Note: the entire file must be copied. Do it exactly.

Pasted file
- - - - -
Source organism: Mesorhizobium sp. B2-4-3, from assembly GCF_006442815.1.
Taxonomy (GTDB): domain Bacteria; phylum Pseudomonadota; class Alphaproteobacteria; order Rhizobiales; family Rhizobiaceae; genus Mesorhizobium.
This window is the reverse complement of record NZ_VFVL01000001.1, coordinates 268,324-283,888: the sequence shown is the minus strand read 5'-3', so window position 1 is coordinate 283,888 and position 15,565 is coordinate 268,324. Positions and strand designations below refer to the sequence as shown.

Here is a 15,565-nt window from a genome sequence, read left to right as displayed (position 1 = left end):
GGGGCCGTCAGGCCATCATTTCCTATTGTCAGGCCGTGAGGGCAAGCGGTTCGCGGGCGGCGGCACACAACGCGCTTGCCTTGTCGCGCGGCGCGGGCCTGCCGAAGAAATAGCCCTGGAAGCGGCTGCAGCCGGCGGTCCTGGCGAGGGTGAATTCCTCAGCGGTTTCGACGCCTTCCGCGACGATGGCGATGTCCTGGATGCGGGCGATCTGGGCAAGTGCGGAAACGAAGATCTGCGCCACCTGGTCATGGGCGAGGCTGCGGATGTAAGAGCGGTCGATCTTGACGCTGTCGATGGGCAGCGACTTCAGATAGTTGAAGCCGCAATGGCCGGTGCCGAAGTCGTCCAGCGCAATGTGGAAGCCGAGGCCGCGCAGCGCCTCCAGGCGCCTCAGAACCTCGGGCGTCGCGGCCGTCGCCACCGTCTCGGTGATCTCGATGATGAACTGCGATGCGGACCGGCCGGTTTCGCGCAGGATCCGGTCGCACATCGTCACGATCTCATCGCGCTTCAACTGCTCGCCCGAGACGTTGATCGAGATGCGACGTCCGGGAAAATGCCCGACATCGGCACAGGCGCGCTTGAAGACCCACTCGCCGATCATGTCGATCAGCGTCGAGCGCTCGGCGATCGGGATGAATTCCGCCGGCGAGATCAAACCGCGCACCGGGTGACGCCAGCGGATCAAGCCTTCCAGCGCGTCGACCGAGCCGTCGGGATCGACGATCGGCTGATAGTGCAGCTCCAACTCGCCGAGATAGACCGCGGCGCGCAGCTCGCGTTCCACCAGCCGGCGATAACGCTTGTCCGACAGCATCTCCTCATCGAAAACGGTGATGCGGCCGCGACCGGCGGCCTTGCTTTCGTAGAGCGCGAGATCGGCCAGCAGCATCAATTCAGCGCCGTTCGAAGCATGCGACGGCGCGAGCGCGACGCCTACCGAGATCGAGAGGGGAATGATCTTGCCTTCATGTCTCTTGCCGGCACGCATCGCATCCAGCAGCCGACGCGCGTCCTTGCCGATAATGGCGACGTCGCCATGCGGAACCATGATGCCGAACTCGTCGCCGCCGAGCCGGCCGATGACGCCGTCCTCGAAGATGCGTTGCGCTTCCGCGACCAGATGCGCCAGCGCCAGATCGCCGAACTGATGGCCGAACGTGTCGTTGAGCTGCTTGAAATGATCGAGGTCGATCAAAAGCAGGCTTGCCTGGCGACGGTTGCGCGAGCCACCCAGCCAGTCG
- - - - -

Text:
Source organism: Mesorhizobium sp. B2-4-3, from assembly GCF_006442815.1.
Taxonomy (GTDB): domain Bacteria; phylum Pseudomonadota; class Alphaproteobacteria; order Rhizobiales; family Rhizobiaceae; genus Mesorhizobium.
This window is the reverse complement of record NZ_VFVL01000001.1, coordinates 268,324-283,888: the sequence shown is the minus strand read 5'-3', so window position 1 is coordinate 283,888 and position 15,565 is coordinate 268,324. Positions and strand designations below refer to the sequence as shown.

Here is a 15,565-nt window from a genome sequence, read left to right as displayed (position 1 = left end):
GGGGCCGTCAGGCCATCATTTCCTATTGTCAGGCCGTGAGGGCAAGCGGTTCGCGGGCGGCGGCACACAACGCGCTTGCCTTGTCGCGCGGCGCGGGCCTGCCGAAGAAATAGCCCTGGAAGCGGCTGCAGCCGGCGGTCCTGGCGAGGGTGAATTCCTCAGCGGTTTCGACGCCTTCCGCGACGATGGCGATGTCCTGGATGCGGGCGATCTGGGCAAGTGCGGAAACGAAGATCTGCGCCACCTGGTCATGGGCGAGGCTGCGGATGTAAGAGCGGTCGATCTTGACGCTGTCGATGGGCAGCGACTTCAGATAGTTGAAGCCGCAATGGCCGGTGCCGAAGTCGTCCAGCGCAATGTGGAAGCCGAGGCCGCGCAGCGCCTCCAGGCGCCTCAGAACCTCGGGCGTCGCGGCCGTCGCCACCGTCTCGGTGATCTCGATGATGAACTGCGATGCGGACCGGCCGGTTTCGCGCAGGATCCGGTCGCACATCGTCACGATCTCATCGCGCTTCAACTGCTCGCCCGAGACGTTGATCGAGATGCGACGTCCGGGAAAATGCCCGACATCGGCACAGGCGCGCTTGAAGACCCACTCGCCGATCATGTCGATCAGCGTCGAGCGCTCGGCGATCGGGATGAATTCCGCCGGCGAGATCAAACCGCGCACCGGGTGACGCCAGCGGATCAAGCCTTCCAGCGCGTCGACCGAGCCGTCGGGATCGACGATCGGCTGATAGTGCAGCTCCAACTCGCCGAGATAGACCGCGGCGCGCAGCTCGCGTTCCACCAGCCGGCGATAACGCTTGTCCGACAGCATCTCCTCATCGAAAACGGTGATGCGGCCGCGACCGGCGGCCTTGCTTTCGTAGAGCGCGAGATCGGCCAGCAGCATCAATTCAGCGCCGTTCGAAGCATGCGACGGCGCGAGCGCGACGCCTACCGAGATCGAGAGGGGAATGATCTTGCCTTCATGTCTCTTGCCGGCACGCATCGCATCCAGCAGCCGACGCGCGTCCTTGCCGATAATGGCGACGTCGCCATGCGGAACCATGATGCCGAACTCGTCGCCGCCGAGCCGGCCGATGACGCCGTCCTCGAAGATGCGTTGCGCTTCCGCGACCAGATGCGCCAGCGCCAGATCGCCGAACTGATGGCCGAACGTGTCGTTGAGCTGCTTGAAATGATCGAGGTCGATCAAAAGCAGGCTTGCCTGGCGACGGTTGCGCGAGCCACCCAGCCAGTCG